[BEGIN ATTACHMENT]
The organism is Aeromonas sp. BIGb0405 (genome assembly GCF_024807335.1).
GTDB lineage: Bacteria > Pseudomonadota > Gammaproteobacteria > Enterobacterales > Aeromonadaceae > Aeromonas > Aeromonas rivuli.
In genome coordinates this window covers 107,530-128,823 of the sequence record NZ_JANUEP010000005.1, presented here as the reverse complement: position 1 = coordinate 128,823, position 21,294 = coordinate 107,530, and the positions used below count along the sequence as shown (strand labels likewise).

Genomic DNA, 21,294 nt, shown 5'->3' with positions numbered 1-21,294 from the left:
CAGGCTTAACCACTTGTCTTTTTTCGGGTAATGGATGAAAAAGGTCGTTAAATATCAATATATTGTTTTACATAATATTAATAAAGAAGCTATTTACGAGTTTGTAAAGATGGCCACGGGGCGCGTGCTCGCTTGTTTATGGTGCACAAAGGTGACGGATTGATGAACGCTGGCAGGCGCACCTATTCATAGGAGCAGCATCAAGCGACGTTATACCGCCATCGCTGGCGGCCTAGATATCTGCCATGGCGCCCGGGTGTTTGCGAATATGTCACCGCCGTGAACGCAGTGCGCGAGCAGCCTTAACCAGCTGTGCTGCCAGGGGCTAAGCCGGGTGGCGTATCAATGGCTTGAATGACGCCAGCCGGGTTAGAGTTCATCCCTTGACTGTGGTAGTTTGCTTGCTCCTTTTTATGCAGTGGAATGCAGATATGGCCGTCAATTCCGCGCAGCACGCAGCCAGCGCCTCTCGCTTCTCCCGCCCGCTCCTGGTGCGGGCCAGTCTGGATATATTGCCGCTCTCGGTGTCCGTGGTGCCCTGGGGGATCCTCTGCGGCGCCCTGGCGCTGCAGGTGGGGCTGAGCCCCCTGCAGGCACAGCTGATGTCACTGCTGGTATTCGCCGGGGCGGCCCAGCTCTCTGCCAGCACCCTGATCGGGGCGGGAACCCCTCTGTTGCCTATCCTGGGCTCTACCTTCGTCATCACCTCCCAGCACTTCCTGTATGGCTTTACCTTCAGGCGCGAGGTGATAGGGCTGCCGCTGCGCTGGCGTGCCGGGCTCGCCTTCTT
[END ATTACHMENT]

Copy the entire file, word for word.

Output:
The organism is Aeromonas sp. BIGb0405 (genome assembly GCF_024807335.1).
GTDB lineage: Bacteria > Pseudomonadota > Gammaproteobacteria > Enterobacterales > Aeromonadaceae > Aeromonas > Aeromonas rivuli.
In genome coordinates this window covers 107,530-128,823 of the sequence record NZ_JANUEP010000005.1, presented here as the reverse complement: position 1 = coordinate 128,823, position 21,294 = coordinate 107,530, and the positions used below count along the sequence as shown (strand labels likewise).

Genomic DNA, 21,294 nt, shown 5'->3' with positions numbered 1-21,294 from the left:
CAGGCTTAACCACTTGTCTTTTTTCGGGTAATGGATGAAAAAGGTCGTTAAATATCAATATATTGTTTTACATAATATTAATAAAGAAGCTATTTACGAGTTTGTAAAGATGGCCACGGGGCGCGTGCTCGCTTGTTTATGGTGCACAAAGGTGACGGATTGATGAACGCTGGCAGGCGCACCTATTCATAGGAGCAGCATCAAGCGACGTTATACCGCCATCGCTGGCGGCCTAGATATCTGCCATGGCGCCCGGGTGTTTGCGAATATGTCACCGCCGTGAACGCAGTGCGCGAGCAGCCTTAACCAGCTGTGCTGCCAGGGGCTAAGCCGGGTGGCGTATCAATGGCTTGAATGACGCCAGCCGGGTTAGAGTTCATCCCTTGACTGTGGTAGTTTGCTTGCTCCTTTTTATGCAGTGGAATGCAGATATGGCCGTCAATTCCGCGCAGCACGCAGCCAGCGCCTCTCGCTTCTCCCGCCCGCTCCTGGTGCGGGCCAGTCTGGATATATTGCCGCTCTCGGTGTCCGTGGTGCCCTGGGGGATCCTCTGCGGCGCCCTGGCGCTGCAGGTGGGGCTGAGCCCCCTGCAGGCACAGCTGATGTCACTGCTGGTATTCGCCGGGGCGGCCCAGCTCTCTGCCAGCACCCTGATCGGGGCGGGAACCCCTCTGTTGCCTATCCTGGGCTCTACCTTCGTCATCACCTCCCAGCACTTCCTGTATGGCTTTACCTTCAGGCGCGAGGTGATAGGGCTGCCGCTGCGCTGGCGTGCCGGGCTCGCCTTCTT